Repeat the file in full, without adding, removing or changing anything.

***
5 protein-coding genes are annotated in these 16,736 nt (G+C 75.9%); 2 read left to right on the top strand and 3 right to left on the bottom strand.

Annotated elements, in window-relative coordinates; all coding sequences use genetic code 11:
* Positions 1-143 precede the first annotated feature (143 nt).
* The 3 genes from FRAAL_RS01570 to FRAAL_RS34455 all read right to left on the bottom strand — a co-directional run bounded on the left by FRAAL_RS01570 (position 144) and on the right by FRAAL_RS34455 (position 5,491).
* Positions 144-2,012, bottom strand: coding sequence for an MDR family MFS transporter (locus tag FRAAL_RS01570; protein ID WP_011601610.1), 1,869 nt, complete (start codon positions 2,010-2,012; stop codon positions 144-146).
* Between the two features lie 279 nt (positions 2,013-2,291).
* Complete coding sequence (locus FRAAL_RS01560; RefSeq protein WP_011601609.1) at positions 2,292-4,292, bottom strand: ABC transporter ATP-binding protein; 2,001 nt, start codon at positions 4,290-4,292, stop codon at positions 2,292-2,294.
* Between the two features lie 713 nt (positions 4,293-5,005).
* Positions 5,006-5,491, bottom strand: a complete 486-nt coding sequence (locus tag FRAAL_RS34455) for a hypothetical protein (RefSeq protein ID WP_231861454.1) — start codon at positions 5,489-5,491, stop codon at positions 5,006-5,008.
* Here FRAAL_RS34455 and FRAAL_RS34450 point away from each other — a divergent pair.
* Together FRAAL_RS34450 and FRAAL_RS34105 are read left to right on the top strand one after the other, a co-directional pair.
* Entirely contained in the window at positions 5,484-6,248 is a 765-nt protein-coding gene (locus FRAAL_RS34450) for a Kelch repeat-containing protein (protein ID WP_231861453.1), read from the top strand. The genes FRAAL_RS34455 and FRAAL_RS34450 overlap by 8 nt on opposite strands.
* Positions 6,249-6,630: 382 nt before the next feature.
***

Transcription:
5 protein-coding genes are annotated in these 16,736 nt (G+C 75.9%); 2 read left to right on the top strand and 3 right to left on the bottom strand.

Annotated elements, in window-relative coordinates; all coding sequences use genetic code 11:
* Positions 1-143 precede the first annotated feature (143 nt).
* The 3 genes from FRAAL_RS01570 to FRAAL_RS34455 all read right to left on the bottom strand — a co-directional run bounded on the left by FRAAL_RS01570 (position 144) and on the right by FRAAL_RS34455 (position 5,491).
* Positions 144-2,012, bottom strand: coding sequence for an MDR family MFS transporter (locus tag FRAAL_RS01570; protein ID WP_011601610.1), 1,869 nt, complete (start codon positions 2,010-2,012; stop codon positions 144-146).
* Between the two features lie 279 nt (positions 2,013-2,291).
* Complete coding sequence (locus FRAAL_RS01560; RefSeq protein WP_011601609.1) at positions 2,292-4,292, bottom strand: ABC transporter ATP-binding protein; 2,001 nt, start codon at positions 4,290-4,292, stop codon at positions 2,292-2,294.
* Between the two features lie 713 nt (positions 4,293-5,005).
* Positions 5,006-5,491, bottom strand: a complete 486-nt coding sequence (locus tag FRAAL_RS34455) for a hypothetical protein (RefSeq protein ID WP_231861454.1) — start codon at positions 5,489-5,491, stop codon at positions 5,006-5,008.
* Here FRAAL_RS34455 and FRAAL_RS34450 point away from each other — a divergent pair.
* Together FRAAL_RS34450 and FRAAL_RS34105 are read left to right on the top strand one after the other, a co-directional pair.
* Entirely contained in the window at positions 5,484-6,248 is a 765-nt protein-coding gene (locus FRAAL_RS34450) for a Kelch repeat-containing protein (protein ID WP_231861453.1), read from the top strand. The genes FRAAL_RS34455 and FRAAL_RS34450 overlap by 8 nt on opposite strands.
* Positions 6,249-6,630: 382 nt before the next feature.